How P3s Are Making Cost-Effective, Quality Infrastructure Attainable For Canada
Development and Innovation P3 projects seen as best choice for future projects in Canada.
From collapsed bridges to crumbling overpasses, bad news about infrastructure makes headlines online and over the airwaves. But, when a Saskatoon city official appeared on CBC Radio in August, the news was positive. Catherine Gryba, General Manager, Corporate Performance, at the City of Saskatoon, revealed that the city had saved taxpayers $183 million in 2015, almost three times more than in the previous year.
The increased savings could be attributed to many factors, she said, but the biggest one was the use of public-private partnerships (P3s) to build infrastructure such as the North Commuter Parkway Bridge, the Traffic Bridge, and the Civic Operations Centre — saving taxpayers about $161 million.
“P3 is new to many municipalities in Canada and we were expecting savings, but that order of magnitude was much higher than we had anticipated,” said Gryba. She added that the P3 method might be the best choice for future projects.
Government officials across the country feel the same way: P3s are proving to be a cost-effective way to build superior infrastructure, from hospitals to highways.
Private competition for public success
In a P3, the government procures a project through a competitive process and then works in partnership with the successful company, or a consortium of companies, to deliver the infrastructure. The government agency establishes the project requirements and delivery terms and then oversees the process to ensure it’s on track, but the private companies take on one or more of the major responsibilities involved in the delivery, including design, construction, construction financing, and long-term maintenance.
"We’re building the best infrastructure we can because we’ll be maintaining it for 30 years”
The government doesn’t pay the private sector delivery partner until there is substantial completion of the project, and then over its decades-long lifespan. Governments hold back payment if the project doesn’t meet the design and construction requirements, and, during the longer term, have the ability to reduce service payments to the private partner if is not meeting maintenance or rehabilitation obligations. In addition, the private sector partner is responsible for cost overruns in construction and infrastructure maintenance and rehabilitation during the contract term. This arrangement gives them incentive to build a quality product designed for optimal performance, within the project requirements, on time and on budget.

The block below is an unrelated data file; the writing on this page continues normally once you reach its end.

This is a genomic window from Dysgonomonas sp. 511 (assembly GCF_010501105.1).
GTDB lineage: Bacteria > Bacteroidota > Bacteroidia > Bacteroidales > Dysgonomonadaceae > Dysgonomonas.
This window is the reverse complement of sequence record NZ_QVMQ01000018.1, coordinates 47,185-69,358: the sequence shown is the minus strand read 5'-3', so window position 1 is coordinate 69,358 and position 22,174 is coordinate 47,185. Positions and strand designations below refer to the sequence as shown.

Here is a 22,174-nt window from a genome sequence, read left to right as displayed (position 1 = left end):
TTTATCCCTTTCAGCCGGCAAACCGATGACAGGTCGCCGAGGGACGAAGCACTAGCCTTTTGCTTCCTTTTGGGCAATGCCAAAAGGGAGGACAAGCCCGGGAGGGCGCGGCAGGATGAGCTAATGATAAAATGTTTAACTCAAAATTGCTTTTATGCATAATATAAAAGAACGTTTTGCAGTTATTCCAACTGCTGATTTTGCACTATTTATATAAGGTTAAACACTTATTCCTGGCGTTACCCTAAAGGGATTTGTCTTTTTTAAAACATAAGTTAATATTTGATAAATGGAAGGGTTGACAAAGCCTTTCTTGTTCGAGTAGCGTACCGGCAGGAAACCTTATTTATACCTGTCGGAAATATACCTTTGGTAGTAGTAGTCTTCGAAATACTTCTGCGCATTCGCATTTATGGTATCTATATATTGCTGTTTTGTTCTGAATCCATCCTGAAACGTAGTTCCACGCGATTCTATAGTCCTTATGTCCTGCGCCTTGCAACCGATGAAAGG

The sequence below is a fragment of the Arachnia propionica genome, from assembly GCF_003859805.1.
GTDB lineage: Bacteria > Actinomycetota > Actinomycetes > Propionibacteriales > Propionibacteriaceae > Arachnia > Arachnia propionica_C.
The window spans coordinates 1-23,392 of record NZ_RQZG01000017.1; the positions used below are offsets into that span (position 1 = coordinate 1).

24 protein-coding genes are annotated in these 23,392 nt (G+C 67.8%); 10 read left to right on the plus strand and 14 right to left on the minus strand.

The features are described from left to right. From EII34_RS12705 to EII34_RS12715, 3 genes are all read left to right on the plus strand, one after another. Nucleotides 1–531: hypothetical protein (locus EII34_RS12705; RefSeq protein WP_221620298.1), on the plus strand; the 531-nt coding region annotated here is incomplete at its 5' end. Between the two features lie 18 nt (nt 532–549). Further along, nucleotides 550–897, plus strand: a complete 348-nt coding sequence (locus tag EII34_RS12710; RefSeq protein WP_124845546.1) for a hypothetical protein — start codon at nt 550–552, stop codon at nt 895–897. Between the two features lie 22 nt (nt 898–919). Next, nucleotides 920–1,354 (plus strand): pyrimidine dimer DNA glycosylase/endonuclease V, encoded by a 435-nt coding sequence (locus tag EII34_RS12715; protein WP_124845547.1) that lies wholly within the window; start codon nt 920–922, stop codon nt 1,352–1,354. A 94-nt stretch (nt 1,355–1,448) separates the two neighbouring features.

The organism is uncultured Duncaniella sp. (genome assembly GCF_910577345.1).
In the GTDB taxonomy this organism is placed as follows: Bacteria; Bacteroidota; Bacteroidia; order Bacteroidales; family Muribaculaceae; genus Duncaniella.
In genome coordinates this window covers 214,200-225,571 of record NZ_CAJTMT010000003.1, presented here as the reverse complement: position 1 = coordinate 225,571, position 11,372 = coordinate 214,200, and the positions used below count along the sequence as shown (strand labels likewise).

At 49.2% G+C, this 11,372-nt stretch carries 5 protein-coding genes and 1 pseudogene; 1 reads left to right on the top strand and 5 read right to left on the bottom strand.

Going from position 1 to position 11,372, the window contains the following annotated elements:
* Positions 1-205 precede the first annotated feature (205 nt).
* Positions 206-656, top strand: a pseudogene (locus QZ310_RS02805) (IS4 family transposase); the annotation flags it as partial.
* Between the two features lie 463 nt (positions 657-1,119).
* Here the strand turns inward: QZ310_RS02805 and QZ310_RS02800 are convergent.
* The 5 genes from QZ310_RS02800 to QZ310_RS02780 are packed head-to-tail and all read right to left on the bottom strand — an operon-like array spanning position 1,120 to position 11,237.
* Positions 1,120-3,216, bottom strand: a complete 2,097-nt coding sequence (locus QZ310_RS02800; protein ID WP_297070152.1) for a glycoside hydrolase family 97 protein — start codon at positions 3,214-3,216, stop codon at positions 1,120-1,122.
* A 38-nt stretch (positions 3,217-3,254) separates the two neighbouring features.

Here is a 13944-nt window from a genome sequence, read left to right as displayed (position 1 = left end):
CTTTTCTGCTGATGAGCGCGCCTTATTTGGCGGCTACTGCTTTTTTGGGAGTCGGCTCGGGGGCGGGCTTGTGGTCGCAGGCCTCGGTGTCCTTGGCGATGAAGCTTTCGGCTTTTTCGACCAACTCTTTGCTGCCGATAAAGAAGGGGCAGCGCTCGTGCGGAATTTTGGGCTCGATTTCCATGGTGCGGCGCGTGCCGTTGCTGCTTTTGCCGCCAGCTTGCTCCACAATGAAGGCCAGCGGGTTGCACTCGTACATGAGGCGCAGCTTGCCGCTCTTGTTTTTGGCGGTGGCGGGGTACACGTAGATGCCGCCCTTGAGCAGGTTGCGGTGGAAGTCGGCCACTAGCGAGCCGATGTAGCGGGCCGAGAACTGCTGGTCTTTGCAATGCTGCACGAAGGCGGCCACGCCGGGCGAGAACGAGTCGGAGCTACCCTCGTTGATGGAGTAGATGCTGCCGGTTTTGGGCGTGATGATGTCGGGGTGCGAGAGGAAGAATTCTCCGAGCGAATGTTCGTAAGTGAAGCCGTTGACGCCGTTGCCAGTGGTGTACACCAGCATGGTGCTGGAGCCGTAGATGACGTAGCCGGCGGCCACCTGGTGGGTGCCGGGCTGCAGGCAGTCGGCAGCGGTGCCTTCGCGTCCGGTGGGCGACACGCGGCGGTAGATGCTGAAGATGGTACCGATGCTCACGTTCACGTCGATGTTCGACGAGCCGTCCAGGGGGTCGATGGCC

Private sector has skin in the game
To raise the money needed to launch and deliver the project, the private sector partners turn to lenders and equity investors. Because these entities have skin in the game, they too monitor the process.
“We’re building the best infrastructure we can because we’ll be maintaining it for 30 years,” says Brad Baumle, Design Build Project Director for the North Commuter Parkway and Traffic Bridge, and Operations Manager at Graham. As a partner in several consortia, Graham is working on two transportation infrastructure projects and a health care facility in Saskatchewan. With the requirement to maintain the project during the 30-year term, the North Commuter Parkway and Traffic Bridge is designed and built for performance, which often results in project components and structures that are above government specifications, he says. To build the best road, for example, Graham’s design makes the pavement thicker than required by conventional government contracts.
“There is a great benefit to Saskatchewan companies and Saskatchewan workers”
The public also benefits from P3s in ways that are often overlooked, says Matt Dekkers, Vice President, Concessions at Graham. He explains that the companies involved in delivering the project hire subcontractors to handle important tasks such as earthworks and trucking.
“At the end of the day, the companies involved in this project need a lot of local contractors and workers to deliver the project in any location. This is a boost for the local economy,” he says.
In March, the Saskatchewan government said 20 companies based in the province had already been contracted to work on the Regina Bypass, a P3 project. City Mayor Michael Fougere added that the project would create more than 8,000 construction-related jobs.
“There is a great benefit to Saskatchewan companies and Saskatchewan workers,” said Nancy Heppner, provincial minister of highways and infrastructure. “And then when the bypass is completed, obviously [there is a great benefit] to the people who drive it every day.”